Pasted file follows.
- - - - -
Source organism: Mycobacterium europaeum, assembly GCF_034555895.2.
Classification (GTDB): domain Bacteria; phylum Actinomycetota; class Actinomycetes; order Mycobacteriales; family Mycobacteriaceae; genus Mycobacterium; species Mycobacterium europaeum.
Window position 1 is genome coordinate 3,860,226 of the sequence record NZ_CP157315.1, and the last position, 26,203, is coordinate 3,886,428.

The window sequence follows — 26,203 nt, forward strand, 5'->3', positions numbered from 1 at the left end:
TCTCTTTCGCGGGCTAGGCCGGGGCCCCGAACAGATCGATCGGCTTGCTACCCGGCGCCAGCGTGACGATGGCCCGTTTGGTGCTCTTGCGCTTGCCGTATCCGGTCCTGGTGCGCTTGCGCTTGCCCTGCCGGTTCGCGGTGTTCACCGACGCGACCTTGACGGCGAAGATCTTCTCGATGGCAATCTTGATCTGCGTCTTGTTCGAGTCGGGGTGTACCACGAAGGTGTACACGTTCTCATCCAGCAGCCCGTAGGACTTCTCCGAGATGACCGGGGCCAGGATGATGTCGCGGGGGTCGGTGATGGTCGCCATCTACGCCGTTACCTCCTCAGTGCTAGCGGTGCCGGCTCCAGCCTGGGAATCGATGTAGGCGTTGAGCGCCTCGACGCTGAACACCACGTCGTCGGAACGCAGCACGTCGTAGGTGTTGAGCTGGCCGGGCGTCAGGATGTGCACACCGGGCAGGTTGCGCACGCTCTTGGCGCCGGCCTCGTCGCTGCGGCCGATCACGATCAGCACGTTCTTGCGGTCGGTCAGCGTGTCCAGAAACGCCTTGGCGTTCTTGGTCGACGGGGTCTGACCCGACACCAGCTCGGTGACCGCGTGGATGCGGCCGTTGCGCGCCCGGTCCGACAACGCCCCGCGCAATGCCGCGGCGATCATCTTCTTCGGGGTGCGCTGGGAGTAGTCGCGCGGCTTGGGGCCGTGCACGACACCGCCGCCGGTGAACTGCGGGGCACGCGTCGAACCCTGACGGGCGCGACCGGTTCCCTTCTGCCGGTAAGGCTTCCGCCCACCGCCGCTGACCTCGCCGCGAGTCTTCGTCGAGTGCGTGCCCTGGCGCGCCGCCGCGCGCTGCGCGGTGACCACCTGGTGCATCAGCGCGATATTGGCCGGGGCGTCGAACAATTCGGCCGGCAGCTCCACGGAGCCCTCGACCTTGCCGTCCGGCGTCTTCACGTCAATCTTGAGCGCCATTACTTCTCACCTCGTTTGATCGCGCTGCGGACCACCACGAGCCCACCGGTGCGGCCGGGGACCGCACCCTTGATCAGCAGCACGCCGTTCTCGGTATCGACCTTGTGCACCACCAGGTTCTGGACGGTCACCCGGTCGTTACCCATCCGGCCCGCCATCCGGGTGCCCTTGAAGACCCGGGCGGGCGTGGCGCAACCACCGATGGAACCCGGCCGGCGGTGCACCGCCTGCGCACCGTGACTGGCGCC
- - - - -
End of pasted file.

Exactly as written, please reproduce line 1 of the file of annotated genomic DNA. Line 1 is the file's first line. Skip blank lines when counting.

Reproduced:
Source organism: Mycobacterium europaeum, assembly GCF_034555895.2.